60% rule - A product idea must get a weighted score of 6.3 (10.5 being the highest) to get a passing mark. Below passing mark indicates need for rework of product idea documents.

CategoryWeightMax Raw ScoreMax Weighted ScoreResearch Information20%51.0User Experience Proposition20%102.0UI Plan15%101.5Personas15%101.5Task Scenarios30%154.5TOTAL5010.515

Can we do it, and can we sustain it?concept16 5. What is the market for the product?

a. Who are the different users, and how will they use the product?List down the different user groups previously identified, and for each group, answer these questions:How many people do you estimate belong to each user group? Refer to analytics and reports, but also feel free to use other sources, if no direct information is available.Of these people, how many of them will buy the product, at the suggested price point? Try to think of other reasons beyond the price point as well, such as already having a similar or substitute product to meet the need, or not having an urgent enough need for the product.Think of their usage patterns how often, how much, and how long (the lifetime of the product with these customers).[HELP ] Remember also that you might be able to increase uptake and usage of the product through pricing and promotions, but it does affect the total business case (e.g., lower price means lower revenues unless the volume increase compensates; advertising can increase awareness but it costs money, so be sure to account for that in section 6b.17 6. What is the total cost of the product?

a. What are the costs associated with developing the product?Costs here include: hardware, software development, and the man-hour cost of all those involved in the development of the product, i.e., the entire project team, from the sponsors, to the designers, to the project managers, to all members of the different delivery teams.Be sure to also include the costs associated with developing business support tools for the product, such as activation tools, or reports. These should not be treated as separate from the product, as they are necessary to deliver an end-to-end product experience.[HELP ] Be sure to cover all costs even internal development incurs a cost.18 6. What is the total cost of the product?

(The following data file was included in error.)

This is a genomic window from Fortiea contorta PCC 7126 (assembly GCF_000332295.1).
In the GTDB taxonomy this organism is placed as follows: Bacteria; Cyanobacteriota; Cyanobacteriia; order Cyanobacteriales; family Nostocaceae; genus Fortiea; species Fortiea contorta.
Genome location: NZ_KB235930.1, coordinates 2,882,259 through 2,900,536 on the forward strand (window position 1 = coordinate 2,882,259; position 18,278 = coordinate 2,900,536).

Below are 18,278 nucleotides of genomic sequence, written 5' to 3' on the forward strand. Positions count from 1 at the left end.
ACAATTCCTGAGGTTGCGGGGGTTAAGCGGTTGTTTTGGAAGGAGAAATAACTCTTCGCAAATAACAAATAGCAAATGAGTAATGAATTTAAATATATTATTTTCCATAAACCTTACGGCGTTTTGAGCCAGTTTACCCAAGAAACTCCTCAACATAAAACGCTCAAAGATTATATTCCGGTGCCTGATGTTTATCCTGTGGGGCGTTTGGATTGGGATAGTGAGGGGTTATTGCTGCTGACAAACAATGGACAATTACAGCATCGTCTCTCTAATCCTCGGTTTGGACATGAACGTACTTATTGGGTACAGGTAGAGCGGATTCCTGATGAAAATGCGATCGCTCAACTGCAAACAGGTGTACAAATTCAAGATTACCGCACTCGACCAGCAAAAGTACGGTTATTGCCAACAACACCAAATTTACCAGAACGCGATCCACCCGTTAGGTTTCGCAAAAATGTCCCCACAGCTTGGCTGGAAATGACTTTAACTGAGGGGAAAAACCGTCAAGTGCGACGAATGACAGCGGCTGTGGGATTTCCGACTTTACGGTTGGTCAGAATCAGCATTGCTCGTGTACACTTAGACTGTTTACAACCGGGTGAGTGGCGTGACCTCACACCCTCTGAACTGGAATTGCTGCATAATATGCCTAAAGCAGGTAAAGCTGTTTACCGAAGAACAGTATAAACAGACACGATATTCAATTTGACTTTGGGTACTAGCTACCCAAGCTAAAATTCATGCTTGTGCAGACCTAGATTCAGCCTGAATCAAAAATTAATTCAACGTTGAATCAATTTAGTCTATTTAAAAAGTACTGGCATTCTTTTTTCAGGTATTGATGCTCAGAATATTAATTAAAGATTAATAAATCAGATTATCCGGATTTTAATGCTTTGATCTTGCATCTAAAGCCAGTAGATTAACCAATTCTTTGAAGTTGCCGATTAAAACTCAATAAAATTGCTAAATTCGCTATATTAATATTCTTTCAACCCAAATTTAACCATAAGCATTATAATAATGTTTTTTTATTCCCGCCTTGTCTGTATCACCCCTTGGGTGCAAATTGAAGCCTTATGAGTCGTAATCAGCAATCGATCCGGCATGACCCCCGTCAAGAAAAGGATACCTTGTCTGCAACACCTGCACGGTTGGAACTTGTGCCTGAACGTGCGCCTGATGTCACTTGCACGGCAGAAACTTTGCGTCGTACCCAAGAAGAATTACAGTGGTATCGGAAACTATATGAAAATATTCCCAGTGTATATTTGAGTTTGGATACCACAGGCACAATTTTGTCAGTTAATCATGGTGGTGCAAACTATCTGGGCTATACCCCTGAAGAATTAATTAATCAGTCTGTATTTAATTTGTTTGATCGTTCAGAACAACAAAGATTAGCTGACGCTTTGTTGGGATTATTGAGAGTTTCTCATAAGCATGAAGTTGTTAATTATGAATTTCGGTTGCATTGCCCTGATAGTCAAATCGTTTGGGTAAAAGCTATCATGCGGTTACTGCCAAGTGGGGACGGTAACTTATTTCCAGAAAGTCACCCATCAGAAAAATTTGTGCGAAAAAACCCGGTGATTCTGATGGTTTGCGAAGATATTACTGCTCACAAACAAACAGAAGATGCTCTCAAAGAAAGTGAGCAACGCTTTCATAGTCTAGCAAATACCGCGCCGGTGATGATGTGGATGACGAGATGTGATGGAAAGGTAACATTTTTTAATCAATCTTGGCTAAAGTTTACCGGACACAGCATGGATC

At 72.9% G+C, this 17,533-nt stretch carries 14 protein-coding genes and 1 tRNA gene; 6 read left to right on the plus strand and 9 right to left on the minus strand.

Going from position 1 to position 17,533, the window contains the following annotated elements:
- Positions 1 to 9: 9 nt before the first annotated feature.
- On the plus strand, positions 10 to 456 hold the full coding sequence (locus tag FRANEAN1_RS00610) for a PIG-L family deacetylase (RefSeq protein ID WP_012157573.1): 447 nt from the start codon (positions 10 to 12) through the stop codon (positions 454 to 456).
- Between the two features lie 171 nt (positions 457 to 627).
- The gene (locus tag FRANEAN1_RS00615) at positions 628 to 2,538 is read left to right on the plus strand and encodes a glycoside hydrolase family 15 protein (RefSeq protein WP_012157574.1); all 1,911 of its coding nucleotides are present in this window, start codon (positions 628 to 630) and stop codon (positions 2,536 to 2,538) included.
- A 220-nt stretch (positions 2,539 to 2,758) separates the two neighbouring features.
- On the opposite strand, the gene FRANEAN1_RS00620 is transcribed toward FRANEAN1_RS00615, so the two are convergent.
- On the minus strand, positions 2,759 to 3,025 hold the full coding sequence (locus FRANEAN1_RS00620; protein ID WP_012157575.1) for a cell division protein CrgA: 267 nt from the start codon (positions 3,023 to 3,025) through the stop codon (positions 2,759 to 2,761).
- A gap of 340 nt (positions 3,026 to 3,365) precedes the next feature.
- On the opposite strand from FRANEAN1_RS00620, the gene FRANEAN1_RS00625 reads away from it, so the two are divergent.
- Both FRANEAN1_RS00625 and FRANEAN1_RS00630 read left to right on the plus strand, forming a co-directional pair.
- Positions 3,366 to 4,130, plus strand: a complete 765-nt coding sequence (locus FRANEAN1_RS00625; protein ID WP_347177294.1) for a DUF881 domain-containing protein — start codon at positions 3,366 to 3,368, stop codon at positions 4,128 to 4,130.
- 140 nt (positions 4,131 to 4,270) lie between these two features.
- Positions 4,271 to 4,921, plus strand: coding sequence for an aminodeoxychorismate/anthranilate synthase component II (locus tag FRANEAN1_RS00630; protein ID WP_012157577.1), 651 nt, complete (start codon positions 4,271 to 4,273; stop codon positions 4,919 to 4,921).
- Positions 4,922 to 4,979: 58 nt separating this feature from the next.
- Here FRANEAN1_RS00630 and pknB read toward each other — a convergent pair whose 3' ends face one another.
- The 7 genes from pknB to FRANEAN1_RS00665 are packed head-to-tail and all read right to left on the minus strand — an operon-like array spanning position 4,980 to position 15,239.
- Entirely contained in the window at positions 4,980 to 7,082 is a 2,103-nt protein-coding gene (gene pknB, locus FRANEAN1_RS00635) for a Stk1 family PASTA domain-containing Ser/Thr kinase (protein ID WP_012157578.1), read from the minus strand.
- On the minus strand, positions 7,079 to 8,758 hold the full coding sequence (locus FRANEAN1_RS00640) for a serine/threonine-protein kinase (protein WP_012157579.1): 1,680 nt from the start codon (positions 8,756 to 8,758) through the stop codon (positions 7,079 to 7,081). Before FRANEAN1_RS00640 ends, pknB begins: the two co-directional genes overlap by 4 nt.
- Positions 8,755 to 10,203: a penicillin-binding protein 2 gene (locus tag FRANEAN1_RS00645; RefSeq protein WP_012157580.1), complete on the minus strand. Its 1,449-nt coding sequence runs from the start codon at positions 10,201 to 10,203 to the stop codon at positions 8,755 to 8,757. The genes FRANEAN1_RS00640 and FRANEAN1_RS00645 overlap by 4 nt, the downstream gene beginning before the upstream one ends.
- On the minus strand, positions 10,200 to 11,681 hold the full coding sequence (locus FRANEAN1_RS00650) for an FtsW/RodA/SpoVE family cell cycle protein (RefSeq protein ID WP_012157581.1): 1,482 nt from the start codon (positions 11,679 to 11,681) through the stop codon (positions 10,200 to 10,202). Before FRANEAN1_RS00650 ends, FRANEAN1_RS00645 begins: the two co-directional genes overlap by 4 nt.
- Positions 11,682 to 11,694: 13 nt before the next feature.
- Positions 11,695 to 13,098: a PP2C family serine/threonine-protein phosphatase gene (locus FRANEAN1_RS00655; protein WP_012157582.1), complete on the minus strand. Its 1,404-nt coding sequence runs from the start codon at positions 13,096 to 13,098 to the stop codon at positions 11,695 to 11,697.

c. What are the costs associated with supporting the product?Costs here include: training (for sales, customer care), customer support operations, ongoing support operations, expansion costs (such as licenses or additional hardware) anything involved in keeping the product going for as long as people are using it.This could also include ongoing advertising, and enhancements to upgrade/refresh the product, to sustain or extend the products life.[HELP ] If we can project usage and revenues into the future, we should be able to project costs accordingly.20 Business case summary

Revenuecustomers

usage

other effects

total expected revenue

worst-case (low-side)

projected product lifetimeCostsdevelopment costs

delivery costs

support costs

total expected costs

worst-case (high-side)ValueNPV

payback

cost-to-revenue ratio

incremental margin

A negative business case means that we need to rework the design, delivery, and/or the go-to-market approach, in order to increase projected revenues or decrease estimated costs, while ensuring we still address the